2007-04-27

Finding Home

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This work is licensed under a Creative Commons Attribution 4.0 International License.

by Neil Godfrey

I last night read a biographical account of a young sceptic returning to his old religion and what hit me was his description of it as “finding home” at long last. It hit me because those words were the same that came to my mind when I found a faith and a people sharing that faith years ago. And years later after leaving that faith and looking back I saw how that’s what I had been wanting. Home. And even after leaving the faith I still felt the ‘at home’ feeling with some of the people who remained behind.

Leaving was a hard decision — how can one ever easily decide on a course while not having any idea at the time where or how it take one? — and the process did involve some trauma. But where it did take me was to a new home. But one that I never believed could possibly serve as a home in my past life. It was humanity, the human species, us all. People were no longer divided between those in the camp of light and others in the outer camp of darkness. We were all one, and I was one with them all in a way that I never truly was in a religion that divides humanity on the basis of faiths and ways.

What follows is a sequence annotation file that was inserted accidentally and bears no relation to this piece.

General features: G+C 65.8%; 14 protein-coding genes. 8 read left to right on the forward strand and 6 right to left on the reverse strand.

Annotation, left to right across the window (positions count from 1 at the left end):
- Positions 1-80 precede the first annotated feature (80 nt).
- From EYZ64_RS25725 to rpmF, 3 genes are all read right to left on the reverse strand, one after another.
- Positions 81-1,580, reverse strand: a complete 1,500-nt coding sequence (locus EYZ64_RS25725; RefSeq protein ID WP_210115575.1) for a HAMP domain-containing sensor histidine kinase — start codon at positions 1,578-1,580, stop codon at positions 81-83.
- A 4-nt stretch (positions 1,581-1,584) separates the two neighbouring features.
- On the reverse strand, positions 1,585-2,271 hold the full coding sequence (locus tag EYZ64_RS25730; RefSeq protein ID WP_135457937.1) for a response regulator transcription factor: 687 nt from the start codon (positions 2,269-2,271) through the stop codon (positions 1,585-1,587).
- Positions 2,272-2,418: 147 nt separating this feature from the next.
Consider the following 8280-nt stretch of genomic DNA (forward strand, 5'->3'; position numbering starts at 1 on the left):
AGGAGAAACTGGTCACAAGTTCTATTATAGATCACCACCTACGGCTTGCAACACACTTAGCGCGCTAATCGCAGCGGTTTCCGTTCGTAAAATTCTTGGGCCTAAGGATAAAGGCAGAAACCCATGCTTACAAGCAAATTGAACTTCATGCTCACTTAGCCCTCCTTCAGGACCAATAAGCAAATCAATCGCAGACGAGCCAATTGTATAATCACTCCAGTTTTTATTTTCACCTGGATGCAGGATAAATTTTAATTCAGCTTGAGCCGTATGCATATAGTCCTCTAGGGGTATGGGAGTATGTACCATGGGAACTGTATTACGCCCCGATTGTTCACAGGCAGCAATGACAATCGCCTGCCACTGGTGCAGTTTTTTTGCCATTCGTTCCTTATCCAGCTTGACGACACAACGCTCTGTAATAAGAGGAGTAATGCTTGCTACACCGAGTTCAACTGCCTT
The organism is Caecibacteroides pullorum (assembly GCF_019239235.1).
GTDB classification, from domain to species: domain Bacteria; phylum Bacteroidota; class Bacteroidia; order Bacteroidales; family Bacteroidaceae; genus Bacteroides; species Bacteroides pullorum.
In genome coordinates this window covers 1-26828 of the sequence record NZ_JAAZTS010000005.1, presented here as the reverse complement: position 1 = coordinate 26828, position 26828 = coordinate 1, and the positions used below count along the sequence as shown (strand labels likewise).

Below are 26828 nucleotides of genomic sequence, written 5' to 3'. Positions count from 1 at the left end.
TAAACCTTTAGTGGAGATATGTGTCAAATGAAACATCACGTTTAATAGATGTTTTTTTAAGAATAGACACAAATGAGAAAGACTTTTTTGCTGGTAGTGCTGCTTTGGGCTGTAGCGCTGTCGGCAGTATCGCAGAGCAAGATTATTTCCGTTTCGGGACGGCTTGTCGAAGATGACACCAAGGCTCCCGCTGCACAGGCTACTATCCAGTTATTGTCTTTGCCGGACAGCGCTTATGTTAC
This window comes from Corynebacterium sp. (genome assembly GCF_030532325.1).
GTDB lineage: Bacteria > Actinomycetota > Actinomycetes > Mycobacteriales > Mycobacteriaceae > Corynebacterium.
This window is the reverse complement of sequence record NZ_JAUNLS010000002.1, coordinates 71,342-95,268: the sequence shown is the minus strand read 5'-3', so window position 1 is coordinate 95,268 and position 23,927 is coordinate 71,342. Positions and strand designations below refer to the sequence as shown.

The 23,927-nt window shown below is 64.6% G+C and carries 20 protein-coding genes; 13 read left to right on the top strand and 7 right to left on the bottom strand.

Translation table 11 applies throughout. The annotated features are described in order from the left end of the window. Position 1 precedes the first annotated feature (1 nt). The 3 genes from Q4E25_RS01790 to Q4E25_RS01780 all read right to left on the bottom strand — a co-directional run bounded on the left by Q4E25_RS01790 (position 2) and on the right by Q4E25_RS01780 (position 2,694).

Christianity teaches that Jesus became a man (and not even that, not really). Pastors explain it was so God could ‘identify’ with human weaknesses. But that’s not identification. Humans have more than religiously defined “weaknesses” or suffering to make them human. So preachers also try to make up for this by telling us Jesus must also have laughed and smiled. Many even preach a social gospel which involves mixing amicably with sinners. But this is always for a purpose and with a mind-set that sets them apart from “sinners”. It is a tactic in the spread of their gospel; it is not identification. It is a “put on” identification. Paul said, after having “put on the new man”, that he became a Jew to the Jew, a Greek to the Greek, for the purpose of making them “neither Jew nor Greek but all one in Jesus Christ”. Again, that’s only role-acting identification.

Home for me now is being one with us all as we are now as a species. It means leaving divisive nationalist and ideological past homes and acknowledging that each of us is where we are at for our own reasons. It means understanding and compassion for all of us whose lives are too short, knowing we are all in the same ‘boat’ (or spaceship ‘earth’). That means outrage against anything that countenances a vote for war or for infringement of human rights or for ignoring inequality and exploitation, within and beyond their borders, and all their attendant evils. And it goes without saying that one tackles humanity’s problems with knowledge based on genuine research and not ancient gut feelings. It also means sharing the resources and experiences that I have encountered that others may find of interest in addressing questions that can hopefully liberate from answers that have held too many in anti-humanist bondage for too long. Especially at a time when serious questions of survival confront us as a species and among the leading actors accountable are those whose belief systems even see such crises as signs of something positive!

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Neil Godfrey

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